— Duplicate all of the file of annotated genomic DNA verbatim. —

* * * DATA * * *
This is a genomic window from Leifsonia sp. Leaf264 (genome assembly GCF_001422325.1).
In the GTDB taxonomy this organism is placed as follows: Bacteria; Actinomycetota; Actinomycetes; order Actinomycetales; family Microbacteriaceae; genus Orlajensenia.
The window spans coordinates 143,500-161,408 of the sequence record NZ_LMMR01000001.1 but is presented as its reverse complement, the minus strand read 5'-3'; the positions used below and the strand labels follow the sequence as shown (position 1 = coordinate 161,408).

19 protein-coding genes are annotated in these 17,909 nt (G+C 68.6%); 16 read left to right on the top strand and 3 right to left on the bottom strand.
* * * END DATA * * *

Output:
This is a genomic window from Leifsonia sp. Leaf264 (genome assembly GCF_001422325.1).
In the GTDB taxonomy this organism is placed as follows: Bacteria; Actinomycetota; Actinomycetes; order Actinomycetales; family Microbacteriaceae; genus Orlajensenia.
The window spans coordinates 143,500-161,408 of the sequence record NZ_LMMR01000001.1 but is presented as its reverse complement, the minus strand read 5'-3'; the positions used below and the strand labels follow the sequence as shown (position 1 = coordinate 161,408).

19 protein-coding genes are annotated in these 17,909 nt (G+C 68.6%); 16 read left to right on the top strand and 3 right to left on the bottom strand.